The single flute was called monaulos, and the double one diaulos. A diaulos, which was found in a tomb at Athens, is in the British Museum. The wood of which it is made seems to be cedar, and the tubes are fifteen inches in length. Each tube has a separate mouth-piece and six finger-holes, five of which are at the upper side and one is underneath.
The Peruvians had the syrinx, which they called huayra-puhura. Some clue to the proper meaning of this name may perhaps be gathered from the word huayra, which signifies “air.” The huayra-puhura was made of cane, and also of stone. Sometimes an embroidery of needlework was attached to it as an ornament. One specimen which has been disinterred is adorned with twelve figures precisely resembling Maltese crosses. The cross is a figure which may readily be supposed to suggest itself very naturally; and it is therefore not so surprising, as it may appear at a first glance, that the American Indians used it not unfrequently in designs and sculptures before they came in contact with Christians.
A Muse with a Harp, and two others with Lyres.
From a Greek vase in the Munich Museum
The design on the Greek vase at Munich represents the nine Muses, of whom three are given in the engraving, viz., one with the harp, and two others with lyres. Some of the lyres were provided with a bridge, while others were without it. The largest was held probably on or between the knees, or were attached to the left arm by means of a band, to enable the performer to use his hands 30without impediment. The strings, made of catgut or sinew, were more usually twanged with a plektron than merely with the fingers. The plektron was a short stem of ivory or metal pointed at both ends.
Our camp on a summer’s evening was a cheerful scene. At this hour, fires burned before most of the tepees; and, as the women had ended their day’s labors, there was much visiting from tent to tent. Here a family sat eating their evening meal. Yonder, a circle of old men, cross-legged or squat-on-heels in the firelight, joked and told stories. From a big tent on one side of the camp came the tum-tum tum-tum of a drum. We had dancing almost every evening in those good days.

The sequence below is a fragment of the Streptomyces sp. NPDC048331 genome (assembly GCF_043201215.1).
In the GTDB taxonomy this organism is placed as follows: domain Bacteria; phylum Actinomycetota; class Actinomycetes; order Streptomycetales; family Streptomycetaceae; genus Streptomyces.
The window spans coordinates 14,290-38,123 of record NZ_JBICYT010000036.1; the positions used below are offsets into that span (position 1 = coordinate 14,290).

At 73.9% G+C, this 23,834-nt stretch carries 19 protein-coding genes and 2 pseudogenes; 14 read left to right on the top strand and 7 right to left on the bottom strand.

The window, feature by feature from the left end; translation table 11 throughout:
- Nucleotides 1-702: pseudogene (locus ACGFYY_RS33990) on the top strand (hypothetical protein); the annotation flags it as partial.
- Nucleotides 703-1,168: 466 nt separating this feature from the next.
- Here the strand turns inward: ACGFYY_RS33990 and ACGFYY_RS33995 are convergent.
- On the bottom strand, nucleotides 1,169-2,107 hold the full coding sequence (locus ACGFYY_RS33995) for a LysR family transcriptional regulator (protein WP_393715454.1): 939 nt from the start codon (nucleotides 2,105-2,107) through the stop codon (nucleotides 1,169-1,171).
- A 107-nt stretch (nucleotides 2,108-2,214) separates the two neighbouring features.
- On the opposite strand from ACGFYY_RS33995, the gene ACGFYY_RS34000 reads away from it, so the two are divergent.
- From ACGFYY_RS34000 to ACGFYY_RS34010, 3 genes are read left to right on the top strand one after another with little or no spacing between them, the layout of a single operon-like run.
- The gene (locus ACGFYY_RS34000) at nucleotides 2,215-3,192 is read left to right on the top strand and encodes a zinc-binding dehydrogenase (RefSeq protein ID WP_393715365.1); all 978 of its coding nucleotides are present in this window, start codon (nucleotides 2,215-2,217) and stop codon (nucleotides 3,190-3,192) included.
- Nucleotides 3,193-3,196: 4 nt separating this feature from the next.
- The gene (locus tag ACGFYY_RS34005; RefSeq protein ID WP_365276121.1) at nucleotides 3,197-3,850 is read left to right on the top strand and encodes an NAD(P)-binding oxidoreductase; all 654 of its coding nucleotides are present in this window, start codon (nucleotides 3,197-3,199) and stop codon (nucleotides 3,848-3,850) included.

A. Action Frame.
B's Indicate the Cushions, or Bushing, of felt, cloth or leather.
C. Balance Rail.
D. Balance Pin. Round.
E. Mortised Cap for Balance Pin. Bushed.
H. Back Check.
I. Bottom or Key Rocker.
J. Bottom Screws; used to regulate height of Jack.
L. Jack Spring; concealed under Bottom.
M. Center Pin to Jack.
N. Hammer Rail.
O. Regulating Screw.
P. Regulating Button.
Q. Flange Rail.
R. Flange. Split.
S. Flange Rail Screw.
T. Flange Screw, to regulate jaws of flange.
U. Hammer Butt.
V. Center Pin.
W. Hammer Stem or Shank.
X. Hammer Head.
Y. Hammer Felt. Treble hammers sometimes capped with buckskin in old instruments.
1. Indicates the felt, cloth or leather, upon which the various parts of the action rest, or fall noiselessly.
3. Bottom; sometimes called Key Rocker.
4. Extension; split at lower end to receive center pin in Bottom.
5. Wippen Support.
7. Jack Spring.
8. Flange and Regulating Rail.
9. Regulating Screw, Button and Cushion.
10. Escapement Lever.
11. Regulating Screw in Hammer Flange, for Escapement Lever.
12. Check Wire, for Escapement Lever.
13. Screw to regulate fall of Escapement Lever.
14. Lever Flange, screwed to Flange Rail.
15. Hammer Shank.
17. Back Check.
18. Damper Lever, leaded.
19. Damper Wire, screwed into upright.
20. Damper Wire Guide, fastened to Sound-Board.
21. Damper Head and Felt.
0. Center Pins. Holes lined with Bushing Cloth.
Ky, is the Key in its resting position.
c, wherever found, represents a cushion of felt or soft leather upon which the different parts of the action rest or come in contact with each other. Their purpose, as is readily seen, is that of rendering the action noiseless and easy of operation.
Bnc R, shows the end of the balance rail, extending the entire length of the keyboard.
B P, is the balance pin. This is a perfectly round pin driven firmly in the balance rail. The bottom of the hole in the key fits closely around the balance pin; at the top, it is the shape of a mortise, parallel with the key, which allows the key to move only in the direction intended. The mortise in the wooden cap on top of the key at this point is lined with bushing cloth which holds the key in position laterally, and prevents looseness and rattling, yet allows the key to move easily.
The great god Pan, protector of the shepherds and their flocks, was half man, half goat. Every one loved this strange god, who yet ofttimes startled mortals by his wild and wilful ways. When to-day a sudden, needless fear overtakes a crowd, and we say a panic has fallen upon it, we are using a word which we learned from the name of this old pagan god.
Down by the streams the great god Pan was sometimes seen to wander—
‘What was he doing, the great god Pan,
Down in the reeds by the river?
Spreading ruin and scattering ban,
Splashing and paddling with hoofs of a goat,
And breaking the golden lilies afloat,
With the dragon-fly on the river.
‘He tore out a reed, the great god Pan,
From the deep cool bank of the river,’
and then sitting down he ‘hacked and hewed, as a great god can,’ at the slender reed. He made it hollow, and notched out holes, and lo! there was a flute ready for his use.
Sweet, piercing sweet was the music of Pan’s pipe as the god placed his mouth upon the holes.